Most significantly, Abbott took a rapturous, frenetic two-part ballet that ended the second act (filled with some of Lenny’s best, as Abbott put it, “Prokofiev stuff”) and, against Jerry’s strenuous objections, split it in half, calling for a quiet scene and a song to go in the middle. The song that my father, Betty, and Lenny came up with, the exquisitely plaintive “Some Other Time,” turned out to be the heart of the show, capturing with utter simplicity the aching sense that “when you’re in love, time is precious stuff.” With no other piano available, Lenny taught the song’s intricate harmonies to my father, Betty, Cris Alexander, and Nancy Walker late at night in the window of a music store as snow fell on the Boston Commons outside.

On the Town: Act II, Ballet: Imaginary Coney Island: Subway Ride; Dance of the Great Lover; Pas de Deux
Some Other Time (Claire, Hildy, Ozzie, Chip)
Dance: The Real Coney Island: Finale

Betty Comden, Claire; Nancy Walker, Hildy; Adolph Green, Ozzie; Cris Alexander, Chip; Randel Striboneen, Coney Island barker; John Reardon, Gabey; 1960 studio cast recording, Leonard Bernstein, cond. Columbia-CBS-Sony

As rehearsals proceeded, and the show had no choice but to settle for the Adelphi Theater in New York ("a cavernous, 1,400-seat house on the undesirable fringe of the theater district," best known "as the place where long-running shows wound up when they'd reached the end of the line," earning it the nickname "House of Horrors"), everyone except Abbott saw a disaster in the making, not least after "an unmitigated disaster" of a first New York preview, to which his verdict was: "It'll iron itself out. We're exactly where we should be."

On opening night Abbott delivered final pre0-curtain words of encouragement to the six young collaborators, Adolph, Betty, Lenny, Jerry, Oliver, and Paul:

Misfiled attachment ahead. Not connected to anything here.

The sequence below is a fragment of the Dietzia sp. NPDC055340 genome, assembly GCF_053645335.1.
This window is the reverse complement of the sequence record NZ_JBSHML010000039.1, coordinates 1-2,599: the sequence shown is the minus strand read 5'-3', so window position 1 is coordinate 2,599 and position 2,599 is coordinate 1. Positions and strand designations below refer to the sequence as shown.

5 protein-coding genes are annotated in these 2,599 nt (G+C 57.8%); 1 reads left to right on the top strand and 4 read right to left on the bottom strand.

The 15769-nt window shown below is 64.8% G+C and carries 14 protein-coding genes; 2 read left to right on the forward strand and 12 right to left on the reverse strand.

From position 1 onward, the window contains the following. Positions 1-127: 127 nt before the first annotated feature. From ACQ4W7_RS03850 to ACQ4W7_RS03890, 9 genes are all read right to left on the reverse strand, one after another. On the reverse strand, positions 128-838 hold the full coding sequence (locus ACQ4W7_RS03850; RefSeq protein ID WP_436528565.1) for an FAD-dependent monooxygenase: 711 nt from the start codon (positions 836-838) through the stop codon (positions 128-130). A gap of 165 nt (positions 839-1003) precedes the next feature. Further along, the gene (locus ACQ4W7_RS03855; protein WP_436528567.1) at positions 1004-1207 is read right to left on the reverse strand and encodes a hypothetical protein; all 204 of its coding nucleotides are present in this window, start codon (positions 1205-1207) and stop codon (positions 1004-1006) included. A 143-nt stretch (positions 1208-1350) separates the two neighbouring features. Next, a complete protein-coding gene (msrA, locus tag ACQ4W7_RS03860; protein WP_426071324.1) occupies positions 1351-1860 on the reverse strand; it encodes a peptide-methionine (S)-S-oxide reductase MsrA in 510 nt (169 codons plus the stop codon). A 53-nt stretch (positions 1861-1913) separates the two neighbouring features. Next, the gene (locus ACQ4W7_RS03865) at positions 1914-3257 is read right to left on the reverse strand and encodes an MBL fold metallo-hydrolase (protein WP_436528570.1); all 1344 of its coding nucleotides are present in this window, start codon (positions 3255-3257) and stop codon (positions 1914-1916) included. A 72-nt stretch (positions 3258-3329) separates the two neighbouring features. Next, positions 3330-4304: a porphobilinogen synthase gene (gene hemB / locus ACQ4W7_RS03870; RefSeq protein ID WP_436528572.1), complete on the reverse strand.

No matter what happens out there tonight, I want you to know one thing: as far as I'm concerned, you're a very polite group of young people.
It doesn't sound as if even Abbott guessed how different that polite group of young people's lives would be changed by the time the evening was over.

The verdict was close to unanimous, though there was at least one naysayer. Adolph's father remained unpersuaded. "My son is riding high now, but you’ll see -- he's going to wind up a bum in the street, begging for nickels." (This verdict was delivered to
Allyn Ann McLerie, a 17-year-old dancer who would shortly become the second of Adolph's three wives. "He married my mother, the actress Phyllis Newman, in 1960, and the third time proved to be the charm.")


In the December 1989 Barbican Centre concert performance of Candide, Leonard Bernstein enlisted his old friend Adolph Green as Dr. Pangloss. Here he's joined by Jerry Hadley as Candide, June Anderson as Cunegonde, Kurt Ollmann as Maximilian, Della Jones as Paquette, and the London Symphony Orchestra under the composer.

BERNSTEIN et al.: Candide:
Act I, "The Best of All Possible Worlds"